By Ross Currie

YouTube can be a wasteland of musical ideas put out by self-proclaimed artists seeking to reach the masses with the click of a button, or a platform where true musicianship and artistry can be showcased to unsuspecting eyes and ears. In the case of Toronto jazz trio BadBadNotGood’s rise to fame, the latter was definitely the case. Comprised of Drummer Alex Sowinski, Bassist Chester Hansen and Keyboardist Matthew Hansen, the trio had never intended reaching the fame that would come out of posting a video entitled the Odd Future Sessions Part 1 on YouTube in 2011; which was nothing more than drummer Alex Sowinski’s school project at Humber College’s jazz program in Toronto. Eventually the video went viral, after Odd Future spokesman Tyler, The Creator championed the video, which eventually lead to an actually collaboration with the rapper via YouTube.

Three years on, and two albums of self-released jazz-tinged instrumental hip-hop under their belts (BBNG (2011) and BBNG2 (2012)), along with production credits for RZA’s Man With The Iron Fists, Earl Sweatshirt’s Doris and Danny Brown’s Old, not to mention backing up Frank Ocean at Coachella and performing in Gilles Peterson’s basement; the trio has certainly proven that hard work and musicianship has made them much more than just another Internet sensation.

“In a very serendipitous way, everything just worked out,” says keyboardist Matthew Tavares. “We weren’t even trying to be a band, or do this as a real thing,” adds drummer Alex Sowinski. Just three young kids (Tavares 23, Sowinski 22, Hansen 22) with a shared appreciation for hip-hop, coupled with mature jazz sensibilities and the proficiency to play it effectively is a pretty good indication of a band by most standards.

As much as the band is known for their videos and their steady stream of material, their live show is also a part of their allure. “In a live setting you just want to perform well and represent all the ideas you have in that hour-long set,” says Sowinski. “They both have a different level of comfort,” adds Tavares about the difference between live performance and a studio setting. For many bands, it isn’t easy having the studio polish along with the spontaneity and energy that comes with performing. “You might put in two weeks in the studio and it might really drain you, but then you have this product at the end that you have forever,” says Tavares. So whatever setting it may be, Sowinski confidently adds that “retaining both” is equally important for the trio.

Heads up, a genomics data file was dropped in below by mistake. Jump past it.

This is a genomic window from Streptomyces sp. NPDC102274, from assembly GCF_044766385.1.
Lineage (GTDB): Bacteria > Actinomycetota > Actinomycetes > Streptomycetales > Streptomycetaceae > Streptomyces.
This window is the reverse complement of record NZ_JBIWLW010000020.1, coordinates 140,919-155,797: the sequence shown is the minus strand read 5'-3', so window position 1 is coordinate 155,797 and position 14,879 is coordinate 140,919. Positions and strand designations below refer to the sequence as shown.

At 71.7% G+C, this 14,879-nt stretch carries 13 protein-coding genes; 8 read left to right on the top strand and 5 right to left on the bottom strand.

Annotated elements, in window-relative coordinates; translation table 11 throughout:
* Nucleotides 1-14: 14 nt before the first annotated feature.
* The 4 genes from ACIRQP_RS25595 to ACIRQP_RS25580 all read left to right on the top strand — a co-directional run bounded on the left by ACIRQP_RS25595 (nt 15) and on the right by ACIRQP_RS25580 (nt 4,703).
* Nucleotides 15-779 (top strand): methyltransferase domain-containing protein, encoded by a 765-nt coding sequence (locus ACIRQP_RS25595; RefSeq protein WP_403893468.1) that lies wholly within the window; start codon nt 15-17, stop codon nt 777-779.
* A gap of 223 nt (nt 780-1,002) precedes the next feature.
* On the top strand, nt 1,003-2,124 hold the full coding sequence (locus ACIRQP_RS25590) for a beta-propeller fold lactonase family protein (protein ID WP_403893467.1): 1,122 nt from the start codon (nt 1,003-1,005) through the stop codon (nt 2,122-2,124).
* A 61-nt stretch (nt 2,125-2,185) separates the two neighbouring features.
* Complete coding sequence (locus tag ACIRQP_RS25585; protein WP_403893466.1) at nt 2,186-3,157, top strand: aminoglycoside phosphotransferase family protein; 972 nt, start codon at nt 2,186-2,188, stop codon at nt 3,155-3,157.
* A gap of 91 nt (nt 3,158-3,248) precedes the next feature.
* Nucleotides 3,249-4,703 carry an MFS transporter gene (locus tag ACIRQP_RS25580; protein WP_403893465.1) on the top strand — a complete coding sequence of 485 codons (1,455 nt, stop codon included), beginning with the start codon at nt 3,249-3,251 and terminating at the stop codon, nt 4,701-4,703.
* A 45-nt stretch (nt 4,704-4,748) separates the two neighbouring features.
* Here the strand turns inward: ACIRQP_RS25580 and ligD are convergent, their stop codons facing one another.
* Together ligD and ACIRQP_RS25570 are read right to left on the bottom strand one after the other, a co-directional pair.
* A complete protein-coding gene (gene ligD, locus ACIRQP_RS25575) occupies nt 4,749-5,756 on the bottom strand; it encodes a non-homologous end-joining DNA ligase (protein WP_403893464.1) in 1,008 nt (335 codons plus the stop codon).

The trio just released their first proper full-length III in May 2014 on Los Angeles based label Innovative Leisure, with nine original compositions touching on everything from post-bop to progressive rock. “[Innovative Leisure] has been really supportive. They’ve wanted to keep their hands away from any creative ideas we’ve had in our music,” says Sowinski, “We’re still able to retain everything we want to write and put out,” he adds. This is a good fit for a band that is used to doing it themselves; as well as having a firm grasp on what they’re comfortable with musically.

“We wanted to put in as much time on the release as physically possible, which we did,” adds Tavares. All three members were actively involved in production and composition for the newest record, recording the album to tape with help from Toronto-based producer and studio-mate Frank Dukes.

For years hip-hop producers like J-Dilla, Madlib, DJ Premier, RZA, Pete Rock and countless others have been preserving jazz traditions in hip-hop through sampling its source material. In turn, preserving the integrity of the genre and opening up fans to explore the diverse tradition that is Jazz. It is a welcome sign that a group of youngsters from suburban Toronto are exploring their own take on both genres, while continuing to subscribe to the spirit of improvisation and creation that is a tenet of both forms of music.

Three years is a short time span for such a young group of musicians to gain the notoriety they’ve gained in both hip-hop and jazz circles. As is the case for most musicians, the need to create something artistically satisfying outweighs the fame and admiration. These young guns prove that hard work and musicality is still the foundation for a solid career in the music industry; and industry that continues to move forward, while still looking to the past as a reference point.

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